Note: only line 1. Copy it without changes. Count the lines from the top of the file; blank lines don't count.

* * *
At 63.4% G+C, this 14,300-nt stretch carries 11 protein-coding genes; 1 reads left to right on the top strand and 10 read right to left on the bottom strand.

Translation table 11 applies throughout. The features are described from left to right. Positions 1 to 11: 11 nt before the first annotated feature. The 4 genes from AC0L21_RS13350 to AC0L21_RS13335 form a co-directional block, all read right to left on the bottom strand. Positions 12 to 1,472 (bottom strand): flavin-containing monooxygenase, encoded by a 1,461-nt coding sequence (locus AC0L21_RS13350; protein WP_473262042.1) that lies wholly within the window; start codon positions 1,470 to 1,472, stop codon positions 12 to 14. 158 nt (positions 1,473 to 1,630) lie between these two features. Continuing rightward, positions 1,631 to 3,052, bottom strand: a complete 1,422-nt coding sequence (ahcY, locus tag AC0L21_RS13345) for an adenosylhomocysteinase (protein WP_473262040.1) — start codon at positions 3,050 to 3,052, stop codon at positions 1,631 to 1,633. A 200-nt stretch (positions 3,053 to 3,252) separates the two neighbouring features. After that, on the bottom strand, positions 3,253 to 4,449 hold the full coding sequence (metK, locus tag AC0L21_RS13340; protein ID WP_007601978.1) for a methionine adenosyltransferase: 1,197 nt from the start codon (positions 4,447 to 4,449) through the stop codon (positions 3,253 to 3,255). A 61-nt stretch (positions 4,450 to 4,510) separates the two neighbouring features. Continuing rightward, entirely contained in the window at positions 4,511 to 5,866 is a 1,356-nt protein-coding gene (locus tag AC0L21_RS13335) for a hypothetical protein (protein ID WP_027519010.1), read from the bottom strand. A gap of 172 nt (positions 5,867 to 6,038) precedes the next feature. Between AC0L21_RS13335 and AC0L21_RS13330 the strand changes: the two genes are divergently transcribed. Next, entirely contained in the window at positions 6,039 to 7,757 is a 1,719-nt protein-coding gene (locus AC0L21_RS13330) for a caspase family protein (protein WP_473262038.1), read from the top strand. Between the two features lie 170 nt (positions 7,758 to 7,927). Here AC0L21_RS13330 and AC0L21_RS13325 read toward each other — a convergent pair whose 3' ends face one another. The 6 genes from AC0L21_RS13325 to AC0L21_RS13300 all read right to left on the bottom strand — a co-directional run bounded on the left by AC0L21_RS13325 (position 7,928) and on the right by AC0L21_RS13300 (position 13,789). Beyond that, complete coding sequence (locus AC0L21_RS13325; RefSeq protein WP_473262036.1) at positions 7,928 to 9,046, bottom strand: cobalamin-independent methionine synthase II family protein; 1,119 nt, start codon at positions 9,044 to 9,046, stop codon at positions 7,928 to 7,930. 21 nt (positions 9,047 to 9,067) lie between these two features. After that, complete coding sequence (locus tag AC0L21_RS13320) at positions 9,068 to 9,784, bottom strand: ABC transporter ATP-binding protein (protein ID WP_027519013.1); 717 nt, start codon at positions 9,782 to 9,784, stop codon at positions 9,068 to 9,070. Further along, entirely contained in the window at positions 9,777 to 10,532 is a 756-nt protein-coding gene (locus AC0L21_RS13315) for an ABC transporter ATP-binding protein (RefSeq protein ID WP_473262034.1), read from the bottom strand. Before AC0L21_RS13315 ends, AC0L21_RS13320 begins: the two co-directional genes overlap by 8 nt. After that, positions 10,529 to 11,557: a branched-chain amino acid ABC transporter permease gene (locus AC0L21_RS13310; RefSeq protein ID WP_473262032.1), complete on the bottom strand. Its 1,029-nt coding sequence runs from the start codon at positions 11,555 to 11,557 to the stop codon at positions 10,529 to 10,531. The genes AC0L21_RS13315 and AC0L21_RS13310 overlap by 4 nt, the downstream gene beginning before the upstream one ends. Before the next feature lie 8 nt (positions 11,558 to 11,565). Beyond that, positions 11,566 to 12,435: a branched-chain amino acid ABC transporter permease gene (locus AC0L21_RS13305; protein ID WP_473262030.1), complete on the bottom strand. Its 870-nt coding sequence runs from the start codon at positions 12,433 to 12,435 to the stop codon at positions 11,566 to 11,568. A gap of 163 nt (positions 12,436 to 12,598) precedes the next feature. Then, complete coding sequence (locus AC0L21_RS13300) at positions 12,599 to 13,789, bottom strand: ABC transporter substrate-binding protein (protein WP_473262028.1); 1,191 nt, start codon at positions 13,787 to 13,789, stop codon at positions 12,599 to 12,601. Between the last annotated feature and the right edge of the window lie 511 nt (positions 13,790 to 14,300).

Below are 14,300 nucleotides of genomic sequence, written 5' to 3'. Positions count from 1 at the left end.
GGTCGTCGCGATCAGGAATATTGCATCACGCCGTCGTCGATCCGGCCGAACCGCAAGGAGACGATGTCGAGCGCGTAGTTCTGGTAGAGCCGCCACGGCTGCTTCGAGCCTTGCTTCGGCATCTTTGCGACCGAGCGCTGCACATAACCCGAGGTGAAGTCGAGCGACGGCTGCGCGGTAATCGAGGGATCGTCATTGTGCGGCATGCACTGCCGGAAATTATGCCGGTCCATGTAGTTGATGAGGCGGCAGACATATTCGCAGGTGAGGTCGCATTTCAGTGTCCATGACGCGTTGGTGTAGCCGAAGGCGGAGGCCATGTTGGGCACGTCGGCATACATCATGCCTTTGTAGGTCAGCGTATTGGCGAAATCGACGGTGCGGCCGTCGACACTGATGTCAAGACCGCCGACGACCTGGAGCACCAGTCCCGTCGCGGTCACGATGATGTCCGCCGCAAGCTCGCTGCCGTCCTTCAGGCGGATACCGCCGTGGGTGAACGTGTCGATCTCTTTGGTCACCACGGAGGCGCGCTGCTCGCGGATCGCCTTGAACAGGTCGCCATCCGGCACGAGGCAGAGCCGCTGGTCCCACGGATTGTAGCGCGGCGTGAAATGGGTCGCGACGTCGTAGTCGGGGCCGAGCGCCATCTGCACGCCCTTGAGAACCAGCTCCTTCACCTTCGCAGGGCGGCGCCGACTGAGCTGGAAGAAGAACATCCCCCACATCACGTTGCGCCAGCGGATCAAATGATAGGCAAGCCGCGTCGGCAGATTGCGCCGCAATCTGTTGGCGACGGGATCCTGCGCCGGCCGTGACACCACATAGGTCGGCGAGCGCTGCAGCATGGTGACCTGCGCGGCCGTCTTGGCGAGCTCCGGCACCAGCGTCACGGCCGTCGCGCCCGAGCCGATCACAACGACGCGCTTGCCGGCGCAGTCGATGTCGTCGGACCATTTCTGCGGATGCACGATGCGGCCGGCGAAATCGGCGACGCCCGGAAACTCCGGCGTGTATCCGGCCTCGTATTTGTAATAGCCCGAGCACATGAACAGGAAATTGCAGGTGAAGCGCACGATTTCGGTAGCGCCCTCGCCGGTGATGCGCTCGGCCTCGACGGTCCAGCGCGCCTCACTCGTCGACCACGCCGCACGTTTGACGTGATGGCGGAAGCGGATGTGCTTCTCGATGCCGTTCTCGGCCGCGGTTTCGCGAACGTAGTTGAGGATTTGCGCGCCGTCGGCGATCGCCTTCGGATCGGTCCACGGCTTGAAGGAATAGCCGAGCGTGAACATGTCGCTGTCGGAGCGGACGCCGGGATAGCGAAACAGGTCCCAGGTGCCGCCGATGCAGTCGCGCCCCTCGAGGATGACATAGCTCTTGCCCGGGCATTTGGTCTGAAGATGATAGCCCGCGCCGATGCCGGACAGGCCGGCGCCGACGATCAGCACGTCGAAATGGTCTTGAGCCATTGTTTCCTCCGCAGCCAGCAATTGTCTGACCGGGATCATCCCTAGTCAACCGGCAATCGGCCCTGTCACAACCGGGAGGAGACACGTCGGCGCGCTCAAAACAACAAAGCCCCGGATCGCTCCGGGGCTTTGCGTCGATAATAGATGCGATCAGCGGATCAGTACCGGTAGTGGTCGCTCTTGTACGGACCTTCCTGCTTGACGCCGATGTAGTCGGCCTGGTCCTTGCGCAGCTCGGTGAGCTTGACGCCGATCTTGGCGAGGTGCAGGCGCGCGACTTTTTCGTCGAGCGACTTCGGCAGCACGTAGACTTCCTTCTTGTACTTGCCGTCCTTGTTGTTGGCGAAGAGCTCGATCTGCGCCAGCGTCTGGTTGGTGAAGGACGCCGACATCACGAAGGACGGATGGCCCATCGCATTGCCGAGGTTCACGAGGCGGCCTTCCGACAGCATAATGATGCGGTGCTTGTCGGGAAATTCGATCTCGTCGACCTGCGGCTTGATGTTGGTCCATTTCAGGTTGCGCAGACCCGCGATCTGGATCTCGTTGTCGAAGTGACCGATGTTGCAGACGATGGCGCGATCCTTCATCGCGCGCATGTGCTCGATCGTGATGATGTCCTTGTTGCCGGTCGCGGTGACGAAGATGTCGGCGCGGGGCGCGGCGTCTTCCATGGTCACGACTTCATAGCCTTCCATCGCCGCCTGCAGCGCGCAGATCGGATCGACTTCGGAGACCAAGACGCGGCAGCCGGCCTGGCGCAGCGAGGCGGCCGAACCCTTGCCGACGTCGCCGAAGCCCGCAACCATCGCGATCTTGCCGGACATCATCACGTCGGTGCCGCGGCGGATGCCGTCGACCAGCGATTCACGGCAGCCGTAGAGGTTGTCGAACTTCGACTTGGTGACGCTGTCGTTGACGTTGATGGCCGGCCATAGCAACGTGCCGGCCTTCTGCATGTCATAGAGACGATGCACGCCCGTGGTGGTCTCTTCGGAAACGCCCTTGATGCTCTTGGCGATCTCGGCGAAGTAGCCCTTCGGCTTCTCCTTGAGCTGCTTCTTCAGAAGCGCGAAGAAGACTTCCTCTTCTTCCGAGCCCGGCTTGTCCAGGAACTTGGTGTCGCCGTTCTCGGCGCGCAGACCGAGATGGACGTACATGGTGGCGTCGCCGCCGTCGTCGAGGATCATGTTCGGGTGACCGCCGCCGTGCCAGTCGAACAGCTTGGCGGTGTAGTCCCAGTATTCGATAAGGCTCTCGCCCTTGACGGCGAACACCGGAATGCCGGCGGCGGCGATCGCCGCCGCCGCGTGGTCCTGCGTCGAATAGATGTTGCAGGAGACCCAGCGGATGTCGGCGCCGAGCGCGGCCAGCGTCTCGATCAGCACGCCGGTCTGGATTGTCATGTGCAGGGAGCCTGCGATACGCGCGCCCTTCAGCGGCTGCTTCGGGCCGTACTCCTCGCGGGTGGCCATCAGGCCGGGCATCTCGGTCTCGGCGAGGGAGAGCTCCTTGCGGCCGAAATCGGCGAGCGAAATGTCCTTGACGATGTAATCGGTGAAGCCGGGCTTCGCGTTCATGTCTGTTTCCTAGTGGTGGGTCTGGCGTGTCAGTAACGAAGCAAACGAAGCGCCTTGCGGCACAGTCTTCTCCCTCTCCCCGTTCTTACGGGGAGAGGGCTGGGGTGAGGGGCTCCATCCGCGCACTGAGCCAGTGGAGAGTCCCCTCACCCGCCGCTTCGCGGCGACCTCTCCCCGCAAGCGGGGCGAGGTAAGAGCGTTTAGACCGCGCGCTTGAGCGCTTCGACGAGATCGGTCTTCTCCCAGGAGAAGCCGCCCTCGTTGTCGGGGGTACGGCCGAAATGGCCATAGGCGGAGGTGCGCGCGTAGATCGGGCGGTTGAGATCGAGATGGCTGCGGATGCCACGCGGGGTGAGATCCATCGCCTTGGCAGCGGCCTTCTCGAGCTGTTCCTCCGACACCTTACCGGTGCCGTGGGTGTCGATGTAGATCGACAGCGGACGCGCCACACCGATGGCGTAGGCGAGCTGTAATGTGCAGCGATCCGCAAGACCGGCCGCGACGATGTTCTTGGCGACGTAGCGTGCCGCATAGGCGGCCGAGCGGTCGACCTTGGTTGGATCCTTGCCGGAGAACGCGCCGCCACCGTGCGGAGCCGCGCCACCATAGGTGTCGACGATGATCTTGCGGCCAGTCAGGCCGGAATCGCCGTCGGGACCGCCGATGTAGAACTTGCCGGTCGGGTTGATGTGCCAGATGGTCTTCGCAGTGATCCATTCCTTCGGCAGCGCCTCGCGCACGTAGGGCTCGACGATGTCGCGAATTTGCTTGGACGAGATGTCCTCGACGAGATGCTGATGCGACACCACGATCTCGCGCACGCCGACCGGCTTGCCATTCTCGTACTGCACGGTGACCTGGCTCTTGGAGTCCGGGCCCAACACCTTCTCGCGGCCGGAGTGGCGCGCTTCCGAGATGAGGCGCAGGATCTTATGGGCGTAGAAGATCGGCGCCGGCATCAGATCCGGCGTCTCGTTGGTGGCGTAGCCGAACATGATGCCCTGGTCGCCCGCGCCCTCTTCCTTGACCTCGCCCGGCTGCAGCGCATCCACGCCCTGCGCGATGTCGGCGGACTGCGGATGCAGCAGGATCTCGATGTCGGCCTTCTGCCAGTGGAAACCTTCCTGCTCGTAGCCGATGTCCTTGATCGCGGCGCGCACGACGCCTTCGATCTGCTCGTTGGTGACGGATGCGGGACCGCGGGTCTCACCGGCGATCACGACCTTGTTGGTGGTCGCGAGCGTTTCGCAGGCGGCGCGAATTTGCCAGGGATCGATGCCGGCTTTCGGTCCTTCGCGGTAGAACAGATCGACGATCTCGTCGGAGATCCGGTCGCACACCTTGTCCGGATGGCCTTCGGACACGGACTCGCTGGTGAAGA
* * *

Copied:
At 63.4% G+C, this 14,300-nt stretch carries 11 protein-coding genes; 1 reads left to right on the top strand and 10 read right to left on the bottom strand.